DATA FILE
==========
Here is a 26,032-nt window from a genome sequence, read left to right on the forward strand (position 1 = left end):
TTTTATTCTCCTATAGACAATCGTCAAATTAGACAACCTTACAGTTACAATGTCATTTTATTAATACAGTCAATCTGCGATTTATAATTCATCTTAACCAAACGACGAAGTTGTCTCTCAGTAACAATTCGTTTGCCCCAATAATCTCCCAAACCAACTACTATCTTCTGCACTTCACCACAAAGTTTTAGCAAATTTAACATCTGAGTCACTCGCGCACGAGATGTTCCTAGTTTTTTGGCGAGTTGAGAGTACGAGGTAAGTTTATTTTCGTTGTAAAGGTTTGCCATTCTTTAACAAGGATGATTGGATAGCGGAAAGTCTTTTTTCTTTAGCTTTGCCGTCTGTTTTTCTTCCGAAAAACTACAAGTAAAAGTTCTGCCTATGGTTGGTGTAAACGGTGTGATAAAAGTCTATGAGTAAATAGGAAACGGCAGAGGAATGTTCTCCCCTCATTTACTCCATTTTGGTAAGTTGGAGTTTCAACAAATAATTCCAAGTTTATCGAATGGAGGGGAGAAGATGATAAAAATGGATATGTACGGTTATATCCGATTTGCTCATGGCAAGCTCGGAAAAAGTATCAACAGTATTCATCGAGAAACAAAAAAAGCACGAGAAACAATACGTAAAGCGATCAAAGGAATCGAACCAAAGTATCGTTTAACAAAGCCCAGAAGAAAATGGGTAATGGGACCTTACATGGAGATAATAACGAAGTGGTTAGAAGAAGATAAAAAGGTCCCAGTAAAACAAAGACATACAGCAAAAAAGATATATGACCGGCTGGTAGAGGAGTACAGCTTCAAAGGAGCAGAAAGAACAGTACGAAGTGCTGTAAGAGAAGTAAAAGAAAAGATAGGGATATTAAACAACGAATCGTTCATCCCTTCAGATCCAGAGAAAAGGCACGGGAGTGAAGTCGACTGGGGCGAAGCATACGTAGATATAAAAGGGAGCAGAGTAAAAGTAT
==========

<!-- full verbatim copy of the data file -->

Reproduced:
Here is a 26,032-nt window from a genome sequence, read left to right on the forward strand (position 1 = left end):
TTTTATTCTCCTATAGACAATCGTCAAATTAGACAACCTTACAGTTACAATGTCATTTTATTAATACAGTCAATCTGCGATTTATAATTCATCTTAACCAAACGACGAAGTTGTCTCTCAGTAACAATTCGTTTGCCCCAATAATCTCCCAAACCAACTACTATCTTCTGCACTTCACCACAAAGTTTTAGCAAATTTAACATCTGAGTCACTCGCGCACGAGATGTTCCTAGTTTTTTGGCGAGTTGAGAGTACGAGGTAAGTTTATTTTCGTTGTAAAGGTTTGCCATTCTTTAACAAGGATGATTGGATAGCGGAAAGTCTTTTTTCTTTAGCTTTGCCGTCTGTTTTTCTTCCGAAAAACTACAAGTAAAAGTTCTGCCTATGGTTGGTGTAAACGGTGTGATAAAAGTCTATGAGTAAATAGGAAACGGCAGAGGAATGTTCTCCCCTCATTTACTCCATTTTGGTAAGTTGGAGTTTCAACAAATAATTCCAAGTTTATCGAATGGAGGGGAGAAGATGATAAAAATGGATATGTACGGTTATATCCGATTTGCTCATGGCAAGCTCGGAAAAAGTATCAACAGTATTCATCGAGAAACAAAAAAAGCACGAGAAACAATACGTAAAGCGATCAAAGGAATCGAACCAAAGTATCGTTTAACAAAGCCCAGAAGAAAATGGGTAATGGGACCTTACATGGAGATAATAACGAAGTGGTTAGAAGAAGATAAAAAGGTCCCAGTAAAACAAAGACATACAGCAAAAAAGATATATGACCGGCTGGTAGAGGAGTACAGCTTCAAAGGAGCAGAAAGAACAGTACGAAGTGCTGTAAGAGAAGTAAAAGAAAAGATAGGGATATTAAACAACGAATCGTTCATCCCTTCAGATCCAGAGAAAAGGCACGGGAGTGAAGTCGACTGGGGCGAAGCATACGTAGATATAAAAGGGAGCAGAGTAAAAGTAT